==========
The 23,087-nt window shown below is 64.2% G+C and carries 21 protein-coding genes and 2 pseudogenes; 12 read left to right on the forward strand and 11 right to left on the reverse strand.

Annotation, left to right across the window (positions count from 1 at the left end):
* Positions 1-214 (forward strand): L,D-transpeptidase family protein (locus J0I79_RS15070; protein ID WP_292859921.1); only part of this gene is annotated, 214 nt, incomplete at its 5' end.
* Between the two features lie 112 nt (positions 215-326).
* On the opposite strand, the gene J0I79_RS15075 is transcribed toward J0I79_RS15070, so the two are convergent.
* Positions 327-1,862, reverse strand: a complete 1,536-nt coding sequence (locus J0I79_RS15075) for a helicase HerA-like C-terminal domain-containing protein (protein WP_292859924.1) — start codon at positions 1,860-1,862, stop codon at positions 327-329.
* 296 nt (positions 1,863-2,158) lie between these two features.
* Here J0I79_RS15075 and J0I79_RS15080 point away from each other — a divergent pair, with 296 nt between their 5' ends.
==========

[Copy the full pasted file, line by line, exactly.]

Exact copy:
The 23,087-nt window shown below is 64.2% G+C and carries 21 protein-coding genes and 2 pseudogenes; 12 read left to right on the forward strand and 11 right to left on the reverse strand.

Annotation, left to right across the window (positions count from 1 at the left end):
* Positions 1-214 (forward strand): L,D-transpeptidase family protein (locus J0I79_RS15070; protein ID WP_292859921.1); only part of this gene is annotated, 214 nt, incomplete at its 5' end.
* Between the two features lie 112 nt (positions 215-326).
* On the opposite strand, the gene J0I79_RS15075 is transcribed toward J0I79_RS15070, so the two are convergent.
* Positions 327-1,862, reverse strand: a complete 1,536-nt coding sequence (locus J0I79_RS15075) for a helicase HerA-like C-terminal domain-containing protein (protein WP_292859924.1) — start codon at positions 1,860-1,862, stop codon at positions 327-329.
* 296 nt (positions 1,863-2,158) lie between these two features.
* Here J0I79_RS15075 and J0I79_RS15080 point away from each other — a divergent pair, with 296 nt between their 5' ends.